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Preserving The Right To Serve



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Preserving The Right To Serve

To the Editor:

As we witness the debate swirling around the “Do Not Ask, Do Not Tell” policy for our armed services I can’t help but wonder where Sergeant N (not his real name or initial) is these days.

Sergeant N served with me in peace and war. He was an NCO or non-commissioned officer — a midlevel management job that is vital to the success of any unit, any mission in every service. These are the men and women who say to new recruits, “Don’t salute me, I work for a living”!

Everyone who has served in any branch of the service knows the NCO corps is the backbone of the unit. They are first-line supervisors, mentors, teachers, parents-by-proxy, a soldier’s best friend or worst nightmare depending on conditions.

Many, many years ago on the eve of our departure into combat, Sergeant N asked (through the chain of command as is required) to speak to me privately. We sat down late at night and he told me he was gay.

He told me that he wanted to go to war with his “kids” and he was certain his section would perform well under fire. However, he went on to say, if as the commander, I felt he would jeopardize the mission or worse put “the kids lives at risk” then he would step aside.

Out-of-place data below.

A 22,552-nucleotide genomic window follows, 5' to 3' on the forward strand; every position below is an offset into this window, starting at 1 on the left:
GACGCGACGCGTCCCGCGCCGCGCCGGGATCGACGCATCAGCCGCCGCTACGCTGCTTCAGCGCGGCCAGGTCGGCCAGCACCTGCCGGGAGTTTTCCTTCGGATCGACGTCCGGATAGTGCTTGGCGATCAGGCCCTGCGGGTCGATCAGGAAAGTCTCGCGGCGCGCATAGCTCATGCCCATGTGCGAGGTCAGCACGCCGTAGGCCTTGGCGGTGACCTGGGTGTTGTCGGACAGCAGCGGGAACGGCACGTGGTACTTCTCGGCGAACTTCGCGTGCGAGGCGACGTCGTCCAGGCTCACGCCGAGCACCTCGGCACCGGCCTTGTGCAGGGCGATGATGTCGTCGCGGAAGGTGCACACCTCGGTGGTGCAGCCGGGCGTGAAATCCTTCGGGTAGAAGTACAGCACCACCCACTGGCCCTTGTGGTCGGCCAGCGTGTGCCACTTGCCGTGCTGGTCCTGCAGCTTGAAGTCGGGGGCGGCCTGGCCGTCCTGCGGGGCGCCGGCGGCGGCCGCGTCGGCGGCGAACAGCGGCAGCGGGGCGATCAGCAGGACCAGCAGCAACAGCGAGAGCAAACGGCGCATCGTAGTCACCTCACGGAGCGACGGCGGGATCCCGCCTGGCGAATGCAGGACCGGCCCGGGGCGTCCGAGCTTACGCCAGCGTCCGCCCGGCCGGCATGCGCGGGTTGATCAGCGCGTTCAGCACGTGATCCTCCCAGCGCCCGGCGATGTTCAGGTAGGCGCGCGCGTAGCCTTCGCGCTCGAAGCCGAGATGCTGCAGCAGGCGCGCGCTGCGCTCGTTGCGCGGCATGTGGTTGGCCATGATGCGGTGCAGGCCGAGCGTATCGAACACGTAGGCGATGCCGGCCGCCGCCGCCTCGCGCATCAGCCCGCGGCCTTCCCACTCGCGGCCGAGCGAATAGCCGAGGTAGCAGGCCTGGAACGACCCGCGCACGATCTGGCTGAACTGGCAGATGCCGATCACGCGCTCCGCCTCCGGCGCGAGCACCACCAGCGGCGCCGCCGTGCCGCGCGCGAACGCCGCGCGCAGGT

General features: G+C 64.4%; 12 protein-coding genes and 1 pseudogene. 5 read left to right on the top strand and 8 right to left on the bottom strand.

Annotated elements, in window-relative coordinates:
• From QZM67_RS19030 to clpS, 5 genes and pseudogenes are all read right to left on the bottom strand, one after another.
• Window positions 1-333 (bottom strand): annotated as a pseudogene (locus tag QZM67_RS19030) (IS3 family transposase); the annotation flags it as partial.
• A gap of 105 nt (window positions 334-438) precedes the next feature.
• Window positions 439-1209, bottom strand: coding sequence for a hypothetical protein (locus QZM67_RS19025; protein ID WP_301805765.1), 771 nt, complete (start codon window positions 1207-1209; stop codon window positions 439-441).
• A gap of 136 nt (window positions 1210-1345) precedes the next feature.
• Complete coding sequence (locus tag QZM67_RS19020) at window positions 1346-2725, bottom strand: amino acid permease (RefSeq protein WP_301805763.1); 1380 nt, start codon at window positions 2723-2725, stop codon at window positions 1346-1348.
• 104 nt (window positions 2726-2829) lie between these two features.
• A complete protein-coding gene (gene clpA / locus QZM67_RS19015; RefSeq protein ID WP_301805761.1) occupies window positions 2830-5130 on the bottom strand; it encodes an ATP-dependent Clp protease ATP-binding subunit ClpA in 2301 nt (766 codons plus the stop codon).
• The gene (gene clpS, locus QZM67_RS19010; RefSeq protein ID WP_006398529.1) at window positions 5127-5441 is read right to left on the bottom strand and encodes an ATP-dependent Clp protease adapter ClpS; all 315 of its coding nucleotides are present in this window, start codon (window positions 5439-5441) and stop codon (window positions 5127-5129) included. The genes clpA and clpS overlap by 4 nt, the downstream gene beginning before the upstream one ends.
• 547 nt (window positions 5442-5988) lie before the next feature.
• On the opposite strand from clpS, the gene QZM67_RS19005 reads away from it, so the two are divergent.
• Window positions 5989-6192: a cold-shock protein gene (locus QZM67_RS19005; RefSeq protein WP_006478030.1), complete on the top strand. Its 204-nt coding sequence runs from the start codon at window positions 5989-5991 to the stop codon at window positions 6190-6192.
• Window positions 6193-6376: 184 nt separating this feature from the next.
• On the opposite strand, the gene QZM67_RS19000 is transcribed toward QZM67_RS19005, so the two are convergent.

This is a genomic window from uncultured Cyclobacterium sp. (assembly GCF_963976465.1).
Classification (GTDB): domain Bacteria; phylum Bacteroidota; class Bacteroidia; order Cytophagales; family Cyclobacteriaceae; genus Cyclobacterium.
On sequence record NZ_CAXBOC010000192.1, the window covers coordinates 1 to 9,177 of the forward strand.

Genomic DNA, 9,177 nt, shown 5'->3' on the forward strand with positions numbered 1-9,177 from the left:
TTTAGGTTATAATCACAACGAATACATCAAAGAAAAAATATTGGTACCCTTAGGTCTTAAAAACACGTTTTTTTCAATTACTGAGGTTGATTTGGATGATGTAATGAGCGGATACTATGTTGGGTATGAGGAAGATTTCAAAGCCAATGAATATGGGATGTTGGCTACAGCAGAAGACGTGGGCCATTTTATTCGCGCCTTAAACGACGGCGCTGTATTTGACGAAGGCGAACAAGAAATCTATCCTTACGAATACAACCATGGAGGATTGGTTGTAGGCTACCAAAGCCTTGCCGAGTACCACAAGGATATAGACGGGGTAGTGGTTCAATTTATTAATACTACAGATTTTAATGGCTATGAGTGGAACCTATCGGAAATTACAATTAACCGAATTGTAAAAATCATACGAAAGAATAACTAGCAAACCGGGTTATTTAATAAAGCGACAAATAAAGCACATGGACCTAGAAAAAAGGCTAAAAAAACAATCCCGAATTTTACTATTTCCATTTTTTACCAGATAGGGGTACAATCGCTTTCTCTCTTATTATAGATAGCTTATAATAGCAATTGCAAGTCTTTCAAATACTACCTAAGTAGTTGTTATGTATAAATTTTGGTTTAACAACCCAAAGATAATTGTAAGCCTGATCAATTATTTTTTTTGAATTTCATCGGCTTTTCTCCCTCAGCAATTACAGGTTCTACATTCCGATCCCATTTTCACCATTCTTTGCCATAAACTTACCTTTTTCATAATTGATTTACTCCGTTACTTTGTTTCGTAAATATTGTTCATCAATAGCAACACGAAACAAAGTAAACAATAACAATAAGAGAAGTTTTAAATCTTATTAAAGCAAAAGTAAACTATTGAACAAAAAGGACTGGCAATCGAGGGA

I told Sergeant N that he was going to go with us. Why? Simple, he was the best person for the job. He knew his section’s capability, limitations, and he knew his role inside out. A better man for the job did not exist. His sexual orientation was – in my opinion – of no consequence in his ability to lead his people or contribute to our mission.

My hope, as a one who would gladly relive each and every day of service to this country, is that the nation’s leaders and its citizens will strike this discriminating policy from the books and from their minds.

Men and women who are gay or lesbian have as much right to serve their nation as anyone else does. The services today are all volunteer as opposed to mostly draftees when I joined the Army in 1968. Bottom line is simple: the troops today want to serve; they have heard a call and responded. These men and women are a national treasure. They put it all right on the line and place a bet with their lives that few Americans have ever had to place. To them we owe our freedom.

 Sergent N was an outstanding NCO and he did a great job under fire (as I knew he would) and so did his “kids.” I would gladly serve again with him anytime — anywhere. He was a credit to the unit, the Army and his “kids” and a great soldier!

RP Gottmeier, Col, USA (Ret)

13 Antler Pine Road, Sandy Hook                November 30, 2010

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